2008.03.29    Bringing the stalemate to an end

It is important to understand exactly what the recent Supreme Court decision on the Neri vs. Senate is all about.

2008.03.15    When institutions work

Until just a couple of days ago, Eliot Spitzer was the governor of New York. Young and adorned with Ivy League credentials (he graduated from Princeton and Harvard Law School), he became one of the rising stars of the Democratic Party, widely whispered about as possible presidential timber.

2008.03.08    Truth and institutions

We may not always be successful in finding enduring solutions for our problems as a nation, but at least our attempts to grapple with these issues enrich our political vocabulary. This is good for us in the long run.

2008.03.01    A big year for verity

Just about everybody in our country these days is looking for the truth—senators, bishops, the media, students, professors, spin doctors, and street-corner pundits. Truth is the most sought-after commodity, yet its nature and uses are also the least understood.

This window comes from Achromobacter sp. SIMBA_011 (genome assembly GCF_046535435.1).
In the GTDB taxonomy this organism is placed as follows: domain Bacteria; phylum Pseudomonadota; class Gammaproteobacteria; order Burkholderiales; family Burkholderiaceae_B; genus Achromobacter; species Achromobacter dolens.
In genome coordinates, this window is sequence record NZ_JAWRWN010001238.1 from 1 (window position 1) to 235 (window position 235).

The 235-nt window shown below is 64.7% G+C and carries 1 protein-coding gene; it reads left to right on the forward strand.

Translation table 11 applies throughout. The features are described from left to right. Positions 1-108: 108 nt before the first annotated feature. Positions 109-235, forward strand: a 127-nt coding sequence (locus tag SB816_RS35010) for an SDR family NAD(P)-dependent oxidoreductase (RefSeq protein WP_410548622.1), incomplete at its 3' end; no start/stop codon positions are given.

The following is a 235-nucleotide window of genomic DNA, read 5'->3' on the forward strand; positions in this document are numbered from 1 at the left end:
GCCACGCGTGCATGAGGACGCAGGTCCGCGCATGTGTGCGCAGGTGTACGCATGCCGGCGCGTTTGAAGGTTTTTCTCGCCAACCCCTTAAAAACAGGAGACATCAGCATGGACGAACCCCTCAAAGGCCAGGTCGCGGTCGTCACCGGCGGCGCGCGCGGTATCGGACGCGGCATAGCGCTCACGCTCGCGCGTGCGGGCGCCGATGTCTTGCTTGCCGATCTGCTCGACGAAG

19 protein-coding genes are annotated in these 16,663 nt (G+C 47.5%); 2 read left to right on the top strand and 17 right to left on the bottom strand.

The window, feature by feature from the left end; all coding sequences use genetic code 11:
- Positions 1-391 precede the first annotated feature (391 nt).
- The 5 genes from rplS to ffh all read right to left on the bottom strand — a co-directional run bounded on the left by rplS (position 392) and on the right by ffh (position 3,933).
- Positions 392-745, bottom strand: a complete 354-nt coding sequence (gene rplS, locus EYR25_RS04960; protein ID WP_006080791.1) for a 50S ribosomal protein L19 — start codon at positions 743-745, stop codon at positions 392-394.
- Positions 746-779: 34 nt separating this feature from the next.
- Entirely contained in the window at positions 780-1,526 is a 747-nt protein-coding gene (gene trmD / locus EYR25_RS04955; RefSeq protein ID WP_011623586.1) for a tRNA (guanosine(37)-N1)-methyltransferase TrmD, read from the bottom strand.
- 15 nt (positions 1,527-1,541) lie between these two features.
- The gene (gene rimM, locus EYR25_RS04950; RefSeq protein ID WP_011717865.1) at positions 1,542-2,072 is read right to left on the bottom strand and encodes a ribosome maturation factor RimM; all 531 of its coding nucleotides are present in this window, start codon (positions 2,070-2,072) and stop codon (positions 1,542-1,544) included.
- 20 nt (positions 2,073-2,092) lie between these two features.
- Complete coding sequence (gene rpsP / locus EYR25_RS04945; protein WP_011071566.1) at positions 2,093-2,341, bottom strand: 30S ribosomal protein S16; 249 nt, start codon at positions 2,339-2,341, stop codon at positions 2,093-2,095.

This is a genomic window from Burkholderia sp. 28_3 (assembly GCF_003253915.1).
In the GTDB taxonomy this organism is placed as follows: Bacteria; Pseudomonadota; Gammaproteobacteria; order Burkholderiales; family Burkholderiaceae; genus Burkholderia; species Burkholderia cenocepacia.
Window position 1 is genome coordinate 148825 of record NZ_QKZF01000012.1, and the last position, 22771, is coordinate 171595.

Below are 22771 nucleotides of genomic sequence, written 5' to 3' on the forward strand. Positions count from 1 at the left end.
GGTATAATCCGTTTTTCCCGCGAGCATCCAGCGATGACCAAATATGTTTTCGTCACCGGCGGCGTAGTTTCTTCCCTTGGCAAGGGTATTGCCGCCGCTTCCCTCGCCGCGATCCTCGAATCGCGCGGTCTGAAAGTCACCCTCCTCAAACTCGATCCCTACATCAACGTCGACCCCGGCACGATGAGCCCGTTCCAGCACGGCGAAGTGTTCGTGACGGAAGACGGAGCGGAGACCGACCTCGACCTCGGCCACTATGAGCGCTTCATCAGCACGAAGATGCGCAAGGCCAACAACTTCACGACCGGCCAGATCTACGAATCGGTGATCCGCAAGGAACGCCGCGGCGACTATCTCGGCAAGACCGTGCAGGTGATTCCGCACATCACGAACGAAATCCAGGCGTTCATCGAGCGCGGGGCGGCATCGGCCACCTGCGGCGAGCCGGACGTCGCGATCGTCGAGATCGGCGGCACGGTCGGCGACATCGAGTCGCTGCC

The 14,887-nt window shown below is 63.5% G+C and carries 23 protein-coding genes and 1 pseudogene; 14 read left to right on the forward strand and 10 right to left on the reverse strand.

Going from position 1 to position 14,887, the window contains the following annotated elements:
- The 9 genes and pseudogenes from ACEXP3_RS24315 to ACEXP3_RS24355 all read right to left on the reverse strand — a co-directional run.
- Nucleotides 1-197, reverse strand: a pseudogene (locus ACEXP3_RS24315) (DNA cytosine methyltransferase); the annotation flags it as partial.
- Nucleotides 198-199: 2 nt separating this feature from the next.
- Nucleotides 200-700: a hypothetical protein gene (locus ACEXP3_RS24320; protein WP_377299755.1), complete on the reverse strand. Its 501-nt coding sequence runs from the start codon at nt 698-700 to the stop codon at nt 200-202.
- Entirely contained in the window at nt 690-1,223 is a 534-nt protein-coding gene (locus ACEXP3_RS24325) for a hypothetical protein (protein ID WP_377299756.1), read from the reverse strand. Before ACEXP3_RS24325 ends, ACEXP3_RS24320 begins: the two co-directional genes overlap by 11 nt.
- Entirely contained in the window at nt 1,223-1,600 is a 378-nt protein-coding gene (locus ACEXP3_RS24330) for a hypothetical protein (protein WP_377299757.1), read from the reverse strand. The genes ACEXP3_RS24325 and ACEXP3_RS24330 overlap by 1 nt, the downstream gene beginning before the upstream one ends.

2008.02.23    Bonfire of institutions

Because it is easier to imagine it, corruption has taken center stage in the public’s appreciation of the current national crisis.

2008.02.16    Should bishops lead political actions?

The Philippine Daily Inquirer’s editorial Friday, titled “Checkmated bishops,” sharply rebukes the Catholic bishops for refusing to take up the activist role that the late Jaime Cardinal Sin had played in past political crises.